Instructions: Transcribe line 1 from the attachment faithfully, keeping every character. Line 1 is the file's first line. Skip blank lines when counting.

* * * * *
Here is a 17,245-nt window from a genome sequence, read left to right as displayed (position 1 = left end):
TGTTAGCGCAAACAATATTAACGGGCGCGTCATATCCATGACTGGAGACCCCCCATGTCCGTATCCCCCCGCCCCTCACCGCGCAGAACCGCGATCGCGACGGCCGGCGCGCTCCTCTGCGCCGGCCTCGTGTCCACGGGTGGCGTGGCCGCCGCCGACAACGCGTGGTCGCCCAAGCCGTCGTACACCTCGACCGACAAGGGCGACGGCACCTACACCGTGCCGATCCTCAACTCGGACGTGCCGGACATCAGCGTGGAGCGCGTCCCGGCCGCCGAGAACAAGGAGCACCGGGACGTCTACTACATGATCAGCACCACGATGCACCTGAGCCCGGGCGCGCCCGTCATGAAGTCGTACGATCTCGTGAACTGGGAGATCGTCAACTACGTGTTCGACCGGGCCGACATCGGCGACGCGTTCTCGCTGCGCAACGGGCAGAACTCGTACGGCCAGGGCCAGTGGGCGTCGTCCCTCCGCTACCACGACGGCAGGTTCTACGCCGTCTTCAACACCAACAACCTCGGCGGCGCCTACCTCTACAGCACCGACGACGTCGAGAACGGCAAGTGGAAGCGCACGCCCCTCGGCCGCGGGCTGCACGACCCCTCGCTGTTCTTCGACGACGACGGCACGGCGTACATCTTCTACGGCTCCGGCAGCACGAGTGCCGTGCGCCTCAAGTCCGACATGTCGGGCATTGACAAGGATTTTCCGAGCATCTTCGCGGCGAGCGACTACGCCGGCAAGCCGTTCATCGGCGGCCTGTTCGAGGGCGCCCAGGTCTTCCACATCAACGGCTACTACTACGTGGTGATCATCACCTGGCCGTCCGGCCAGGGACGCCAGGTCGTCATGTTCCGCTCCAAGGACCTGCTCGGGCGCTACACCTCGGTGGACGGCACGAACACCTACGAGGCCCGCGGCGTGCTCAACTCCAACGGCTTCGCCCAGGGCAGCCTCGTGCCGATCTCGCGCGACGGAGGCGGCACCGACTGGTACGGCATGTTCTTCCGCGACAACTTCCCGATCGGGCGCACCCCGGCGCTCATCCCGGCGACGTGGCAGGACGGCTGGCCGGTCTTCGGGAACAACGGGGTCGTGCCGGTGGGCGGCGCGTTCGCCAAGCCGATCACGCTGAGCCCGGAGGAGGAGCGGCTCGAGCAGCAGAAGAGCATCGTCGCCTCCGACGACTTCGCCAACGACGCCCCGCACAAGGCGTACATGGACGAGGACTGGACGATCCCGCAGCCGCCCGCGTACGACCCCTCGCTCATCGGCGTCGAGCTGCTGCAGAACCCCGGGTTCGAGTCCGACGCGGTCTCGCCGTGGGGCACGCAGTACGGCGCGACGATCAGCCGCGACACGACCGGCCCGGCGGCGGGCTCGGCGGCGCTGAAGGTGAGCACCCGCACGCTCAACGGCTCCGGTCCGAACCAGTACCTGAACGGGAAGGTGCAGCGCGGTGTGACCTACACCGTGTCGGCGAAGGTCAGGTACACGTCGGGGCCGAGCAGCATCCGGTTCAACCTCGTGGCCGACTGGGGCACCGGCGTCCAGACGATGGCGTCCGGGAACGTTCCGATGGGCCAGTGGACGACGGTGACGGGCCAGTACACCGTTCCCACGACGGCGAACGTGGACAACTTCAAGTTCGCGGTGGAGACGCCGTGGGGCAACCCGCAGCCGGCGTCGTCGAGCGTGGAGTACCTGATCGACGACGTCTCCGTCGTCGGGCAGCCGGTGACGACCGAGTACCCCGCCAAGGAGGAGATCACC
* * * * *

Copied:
Here is a 17,245-nt window from a genome sequence, read left to right as displayed (position 1 = left end):